Ellen G. White Writings

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Manuscript Releases, vol. 21 [Nos. 1501-1598], Page 127

The Retreat purchased ten acres from me for sewerage purposes, for which they paid one thousand dollars. They also paid one hundred and seventy five dollars for a place on which to build a food factory. This made my place cost me about six thousand dollars. I sold the place in Cooranbong for seven thousand.

I am satisfied with the price paid for this place. I have not yet discovered all that is included in the sale, but Brother Burden has the matter in hand, and he will see that things are as they should be.

This place was none of my seeking. It has come to me without a thought or purpose of mine. The Lord is so kind and gracious to me. I can trust my interests with Him who is too wise to err and too good to do me harm.

Now I have a home where you will delight to be. You are invited to come and remain as long as you are happy here. If only it were fruit season, how glad we would be if you could be with us to enjoy the fruit. There are a variety of fruit trees in the orchard, but no fruit ripe now except grapes, and they will soon be a thing of the past.

On Thursday evening I spoke in the sanitarium chapel. The room was well filled, and there were some standing at the entrance. I had much freedom in speaking. I hope the Lord will give me a hold upon the people. Friday night, by request, I spoke again. The blessing of the Lord seemed to rest upon me, and also upon the hearers. Quite a number of the patients came to hear me.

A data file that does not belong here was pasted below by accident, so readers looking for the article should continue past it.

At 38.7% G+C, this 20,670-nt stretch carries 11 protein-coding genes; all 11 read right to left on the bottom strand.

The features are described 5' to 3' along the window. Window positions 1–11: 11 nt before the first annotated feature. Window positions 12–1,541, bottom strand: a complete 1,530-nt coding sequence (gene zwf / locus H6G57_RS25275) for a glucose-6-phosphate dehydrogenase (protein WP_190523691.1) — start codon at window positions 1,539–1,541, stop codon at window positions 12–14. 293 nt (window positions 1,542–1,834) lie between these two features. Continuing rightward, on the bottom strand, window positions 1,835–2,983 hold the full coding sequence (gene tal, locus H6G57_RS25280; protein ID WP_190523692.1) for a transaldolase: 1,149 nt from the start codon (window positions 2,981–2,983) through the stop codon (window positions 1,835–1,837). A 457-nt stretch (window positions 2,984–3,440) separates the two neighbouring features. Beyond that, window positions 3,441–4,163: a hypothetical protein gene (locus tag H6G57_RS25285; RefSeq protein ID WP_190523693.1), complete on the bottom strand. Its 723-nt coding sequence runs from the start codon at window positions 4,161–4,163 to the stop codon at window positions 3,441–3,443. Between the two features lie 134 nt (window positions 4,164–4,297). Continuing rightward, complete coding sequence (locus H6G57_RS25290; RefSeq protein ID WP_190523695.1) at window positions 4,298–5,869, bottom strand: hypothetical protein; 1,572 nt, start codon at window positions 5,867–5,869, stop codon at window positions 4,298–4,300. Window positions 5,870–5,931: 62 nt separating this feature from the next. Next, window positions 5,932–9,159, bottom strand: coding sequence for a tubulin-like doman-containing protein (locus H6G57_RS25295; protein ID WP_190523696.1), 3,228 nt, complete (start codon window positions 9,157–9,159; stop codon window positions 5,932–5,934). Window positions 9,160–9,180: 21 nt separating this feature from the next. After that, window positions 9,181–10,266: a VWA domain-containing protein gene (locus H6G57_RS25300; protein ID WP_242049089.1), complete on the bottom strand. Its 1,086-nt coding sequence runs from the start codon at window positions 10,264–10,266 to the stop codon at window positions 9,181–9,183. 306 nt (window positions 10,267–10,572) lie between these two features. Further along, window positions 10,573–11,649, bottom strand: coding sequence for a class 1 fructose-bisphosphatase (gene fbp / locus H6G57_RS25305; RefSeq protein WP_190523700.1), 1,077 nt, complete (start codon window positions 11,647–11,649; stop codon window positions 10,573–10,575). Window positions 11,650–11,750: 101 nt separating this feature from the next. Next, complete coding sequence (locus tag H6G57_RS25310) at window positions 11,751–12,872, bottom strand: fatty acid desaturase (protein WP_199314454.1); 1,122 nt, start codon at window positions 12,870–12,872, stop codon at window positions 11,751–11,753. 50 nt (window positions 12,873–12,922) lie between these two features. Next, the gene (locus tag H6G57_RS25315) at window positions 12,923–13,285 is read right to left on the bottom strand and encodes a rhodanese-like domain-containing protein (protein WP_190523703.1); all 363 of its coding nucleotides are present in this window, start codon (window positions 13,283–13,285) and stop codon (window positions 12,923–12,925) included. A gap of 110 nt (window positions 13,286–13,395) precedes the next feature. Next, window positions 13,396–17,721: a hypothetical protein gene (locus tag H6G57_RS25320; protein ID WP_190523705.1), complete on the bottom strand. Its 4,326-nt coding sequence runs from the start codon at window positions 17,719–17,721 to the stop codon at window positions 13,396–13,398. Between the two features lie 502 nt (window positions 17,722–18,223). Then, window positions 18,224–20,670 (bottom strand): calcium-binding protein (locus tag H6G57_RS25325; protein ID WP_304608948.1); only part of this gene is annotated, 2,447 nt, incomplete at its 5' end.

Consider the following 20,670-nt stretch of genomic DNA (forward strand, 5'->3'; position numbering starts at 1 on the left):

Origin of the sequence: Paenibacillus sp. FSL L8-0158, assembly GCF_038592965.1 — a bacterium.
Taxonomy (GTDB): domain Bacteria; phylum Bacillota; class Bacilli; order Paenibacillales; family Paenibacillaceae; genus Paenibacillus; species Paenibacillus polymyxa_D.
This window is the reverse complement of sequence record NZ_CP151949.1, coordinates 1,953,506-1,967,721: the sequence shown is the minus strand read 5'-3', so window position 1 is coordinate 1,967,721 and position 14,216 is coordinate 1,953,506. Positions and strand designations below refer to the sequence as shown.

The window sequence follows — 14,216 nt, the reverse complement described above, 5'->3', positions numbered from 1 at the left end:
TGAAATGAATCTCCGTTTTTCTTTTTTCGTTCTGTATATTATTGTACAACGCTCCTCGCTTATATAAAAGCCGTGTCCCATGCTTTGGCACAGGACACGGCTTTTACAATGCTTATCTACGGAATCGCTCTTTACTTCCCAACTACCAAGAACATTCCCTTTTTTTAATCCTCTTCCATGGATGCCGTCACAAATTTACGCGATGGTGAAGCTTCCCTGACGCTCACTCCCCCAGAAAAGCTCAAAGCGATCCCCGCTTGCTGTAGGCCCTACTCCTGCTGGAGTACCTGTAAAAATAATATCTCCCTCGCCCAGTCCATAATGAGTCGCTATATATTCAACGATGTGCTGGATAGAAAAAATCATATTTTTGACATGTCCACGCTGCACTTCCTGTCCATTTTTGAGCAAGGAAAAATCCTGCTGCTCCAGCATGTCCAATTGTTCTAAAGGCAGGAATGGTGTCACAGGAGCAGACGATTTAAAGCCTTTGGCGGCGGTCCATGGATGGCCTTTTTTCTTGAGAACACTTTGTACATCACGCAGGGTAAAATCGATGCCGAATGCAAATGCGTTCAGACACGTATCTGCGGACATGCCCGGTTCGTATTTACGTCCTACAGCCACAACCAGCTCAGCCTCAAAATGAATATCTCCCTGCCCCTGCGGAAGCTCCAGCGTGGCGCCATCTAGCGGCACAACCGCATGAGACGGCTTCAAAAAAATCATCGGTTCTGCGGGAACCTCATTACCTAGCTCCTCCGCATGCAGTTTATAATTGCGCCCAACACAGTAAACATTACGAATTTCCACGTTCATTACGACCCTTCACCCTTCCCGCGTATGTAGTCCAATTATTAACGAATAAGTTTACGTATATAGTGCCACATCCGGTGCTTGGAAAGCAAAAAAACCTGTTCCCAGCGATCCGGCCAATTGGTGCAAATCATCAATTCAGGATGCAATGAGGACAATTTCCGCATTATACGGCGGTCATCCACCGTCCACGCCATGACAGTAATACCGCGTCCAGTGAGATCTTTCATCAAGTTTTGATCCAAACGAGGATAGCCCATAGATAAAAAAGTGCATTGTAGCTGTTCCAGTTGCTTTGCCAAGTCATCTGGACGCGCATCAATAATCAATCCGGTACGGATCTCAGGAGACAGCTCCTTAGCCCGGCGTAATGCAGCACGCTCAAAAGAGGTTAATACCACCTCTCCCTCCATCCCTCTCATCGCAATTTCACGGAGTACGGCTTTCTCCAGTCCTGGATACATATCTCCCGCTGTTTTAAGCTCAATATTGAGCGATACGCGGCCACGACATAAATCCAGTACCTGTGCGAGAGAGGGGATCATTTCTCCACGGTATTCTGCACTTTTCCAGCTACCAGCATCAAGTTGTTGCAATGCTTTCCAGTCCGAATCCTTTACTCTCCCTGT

Sabbath morning at half past five we went to the station to take the train for Napa, a town sixteen miles away. We ate our breakfast in a tent after reaching there. Sister Gotzian and Sister Ings were with me, and I do not remember when I enjoyed a journey so much or a meal so thoroughly. We all ate with excellent appetites. I wished that both of you were with us.

I spoke in the large tent in the morning, bearing as plain and decided a testimony as I have ever borne in my life. It cut its way apparently to the hearts of those present.

Brother Irwin took up the meeting where I left it, and a revival effort was made. Many came forward for prayers, among them the nurses from the sanitarium. The people thought it the best meeting they had ever attended.

We returned to St. Helena on the evening train. A council was held the next morning, but I became very weary, and left the brethren to go on with the meeting, while I went to visit the place it was proposed I should buy.

The next Friday afternoon I drove with Edson and Sara to Napa. I spoke in the tent Sabbath forenoon to a large number. In the afternoon

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